The report’s findings confirmed that the reduction in SNAP participants mirrored trends at the state and national level and was statistically associated with falling rates of poverty and unemployment, a positive outcome of New York City’s economic recovery from the Great Recession. However, many New Yorkers who struggle with poverty and food insecurity are not currently receiving these benefits. Additionally, SNAP prevalence rates varied considerably from community to community, differences that indicate the need for closer scrutiny of neighborhood level data, particularly neighborhood-level SNAP eligibility rates. Such analyses can determine whether the observed changes reflect demographic and economic changes (and particularly issues related to immigration and language) that warrant different forms of outreach and case management.

The trend analysis and results of online and in-person surveys suggest that additional City efforts beyond those implemented by HRA over the past few years are warranted to ensure that all eligible New Yorkers receive SNAP benefits. These include: tailored outreach to specific communities and demographic groups, such as older adults and those who may fear increased federal scrutiny of immigrants and their families; analysis of the dynamics of SNAP participation at the community scale to facilitate interventions targeting the needs of specific communities, particularly those undergoing economic and demographic change; and advocacy for policies to increase SNAP eligibility.
 
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Institute News
 
 
Sustainable Urbanization Global Initiative (SUGI)
 
 
On June 11, CUNY Urban Food Policy Institute Research Director Nevin Cohen participated in a two-day kickoff meeting for the Sustainable Urbanization Global Initiative (SUGI), a global research program to develop innovative solutions to urban problems at the nexus of food, water, and energy (FEW). Representatives of the 15 SUGI projects, which are composed of multi-disciplinary teams from 20 countries on 6 continents, came together to discuss methods, strategies, and opportunities to collaborate.
 
Dr. Cohen’s project (FEW-meter) focuses on the “metabolism” of urban farms and gardens. Working with researchers and farmers in five cities (Dortmund, Gorzow, London, Nantes, and New York), the FEW-meter team will create a digital platform to measure and analyze the ecological and social impacts of more than 40 different urban agriculture projects. The aim of the three-year study is to understand urban agriculture’s role in addressing food, water, and energy challenges in cities, and to help farmers improve the resource efficiency and social benefits of their projects. Funding for the US research comes from the National Science Foundation.
 
 
 
New Urban Food Agenda Workshop & Conference
 
 
On June 19, Dr. Nevin Cohen was invited to participate in a workshop at Cardiff University to identify the roles cities can play in providing greater food security and ecological sustainability. Twenty experts in food systems, led by Dr. Ana Moragues-Faus, Cardiff research fellow, used a social-ecological framework to explore the governance processes and required indicators and variables to produce food systems that lead to healthier, more equitable outcomes.

The workshop was followed by a public forum to discuss the past decade of urban food policy and possible levers to support a New Urban Food Agenda. Nevin Cohen presented the findings of a recently released Institute report and journal article reflecting on the past decade of food policy governance in New York City. Colleagues from Cape Town, London, Toronto, and Cardiff reflected on how cities actively shape and are shaped by the global food system, including through new and growing international city networks such as the Milan Urban Food Policy Pact.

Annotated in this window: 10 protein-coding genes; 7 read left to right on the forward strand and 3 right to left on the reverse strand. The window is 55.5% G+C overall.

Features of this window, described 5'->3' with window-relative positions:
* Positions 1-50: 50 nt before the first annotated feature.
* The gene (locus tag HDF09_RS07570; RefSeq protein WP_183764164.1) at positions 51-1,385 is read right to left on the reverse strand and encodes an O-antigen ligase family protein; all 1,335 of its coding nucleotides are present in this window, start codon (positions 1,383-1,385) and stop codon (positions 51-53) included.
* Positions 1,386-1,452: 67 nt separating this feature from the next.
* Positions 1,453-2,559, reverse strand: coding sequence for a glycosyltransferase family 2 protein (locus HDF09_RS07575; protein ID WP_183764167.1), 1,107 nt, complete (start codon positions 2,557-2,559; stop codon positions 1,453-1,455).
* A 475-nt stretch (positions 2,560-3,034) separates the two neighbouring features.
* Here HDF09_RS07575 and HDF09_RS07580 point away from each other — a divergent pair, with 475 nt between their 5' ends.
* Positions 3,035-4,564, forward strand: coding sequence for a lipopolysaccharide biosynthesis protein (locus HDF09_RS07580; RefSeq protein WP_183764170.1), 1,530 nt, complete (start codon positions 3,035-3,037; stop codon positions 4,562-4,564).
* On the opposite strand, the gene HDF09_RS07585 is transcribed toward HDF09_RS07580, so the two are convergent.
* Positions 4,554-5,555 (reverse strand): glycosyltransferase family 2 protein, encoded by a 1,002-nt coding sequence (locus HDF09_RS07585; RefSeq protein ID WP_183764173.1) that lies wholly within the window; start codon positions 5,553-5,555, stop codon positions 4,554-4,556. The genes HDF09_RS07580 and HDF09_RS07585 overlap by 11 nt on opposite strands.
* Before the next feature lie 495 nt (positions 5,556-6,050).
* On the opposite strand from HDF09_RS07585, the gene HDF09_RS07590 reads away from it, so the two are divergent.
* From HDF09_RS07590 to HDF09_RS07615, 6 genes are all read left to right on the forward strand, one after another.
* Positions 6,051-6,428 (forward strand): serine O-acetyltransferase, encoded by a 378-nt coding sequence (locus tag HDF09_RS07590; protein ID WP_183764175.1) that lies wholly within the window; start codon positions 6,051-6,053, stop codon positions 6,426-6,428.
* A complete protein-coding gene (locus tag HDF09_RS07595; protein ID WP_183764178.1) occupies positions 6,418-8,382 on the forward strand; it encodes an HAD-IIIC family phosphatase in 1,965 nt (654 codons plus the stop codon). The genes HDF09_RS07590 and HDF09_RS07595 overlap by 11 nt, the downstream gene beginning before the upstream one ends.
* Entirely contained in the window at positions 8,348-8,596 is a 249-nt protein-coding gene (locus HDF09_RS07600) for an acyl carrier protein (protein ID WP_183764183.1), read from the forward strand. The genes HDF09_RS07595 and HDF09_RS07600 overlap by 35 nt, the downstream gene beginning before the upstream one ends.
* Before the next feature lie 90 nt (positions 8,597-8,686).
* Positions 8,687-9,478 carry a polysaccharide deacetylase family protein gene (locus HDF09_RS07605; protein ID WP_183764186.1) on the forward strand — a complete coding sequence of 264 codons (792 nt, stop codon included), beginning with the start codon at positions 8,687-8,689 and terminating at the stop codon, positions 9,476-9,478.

Welcome Rositsa Ilieva!
 
 
The CUNY Urban Food Policy Institute is pleased to welcome Rositsa T. Ilieva as the new Director of Food Policy Monitor. For nearly a decade, Rositsa’s scholarly work has focused on examining the integration of just and sustainable food systems goals in the domains of urban policy, design, and planning from an international perspective. Rositsa is author of Urban Food Planning: Seeds of Transition in the Global North (Routledge, 2016) and holds a Ph.D. in Spatial Planning and Urban Development from the Polytechnic University of Milan, Italy and a graduate certificate in GIScience from Hunter College of the City University of New York. Her prior work has examined urban food policy in the United States, Europe and elsewhere.
 
 
Welcome Katherine Tomaino Fraser!
 
 
The Institute is pleased to announce that Katherine Tomaino Fraser has joined our team as Director of Evaluation. She is a Registered Dietitian and specialist in nutrition research and evaluation with nearly a decade of experience across clinical, community-based, and large-scale public health interventions. Prior to joining The Institute, Katherine led evaluation efforts for the Laureus Sport for Good Foundation, supporting a portfolio of over 35 program partners in strengthening their evaluation efforts and capturing high-quality intervention data. She has worked on a range of urban health initiatives domestically and abroad, most recently consulting for the New York City Department of Health on its sodium reduction intervention, and on nutrition-focused projects in locations as diverse as Lima, Peru and the University of Alma Ata in Yogyakarta, Indonesia. Katherine has a passion for food security and urban farming initiatives, and even curates her own small Brooklyn farm featuring three laying hens. She has a B.S. in Nutrition from Rutgers University and a M.S.P.H from the Johns Hopkins Bloomberg School of Public Health.
 
 
CUNY Food Security Advocates Project End of Semester Celebration
 
 
Congratulations to all of the students who participated in the CUNY Food Security Advocates Project from John Jay College and Hostos Community College - THANK YOU for a great semester!!!

Back L to R, Arlenny Cruz, Joel Rivera, Lazare Dada, Jan Poppendieck (Professor Emerita at Hunter College + CUFPI Senior Faculty Fellow), Alyssa Clarke, Laura Blackwood, Emilie Quinones, Stephanie Veras, Kathleen Delgado (Project Coordinator for CUNY FSA), Raquel Guadalupe, Professor Robert Garot (Associate Professor at John Jay), Malaine Clarke ( Director of Health Services at John Jay). Front L to R: Namizata Kamagate, Ronnette Cox, and Marleny Pimentel.  (Not pictured: Brittany Applewhite, Kunga Deki, Shadina Arnett, Shannon Jensen, Stacy Espinoza, and Whitney Duncan)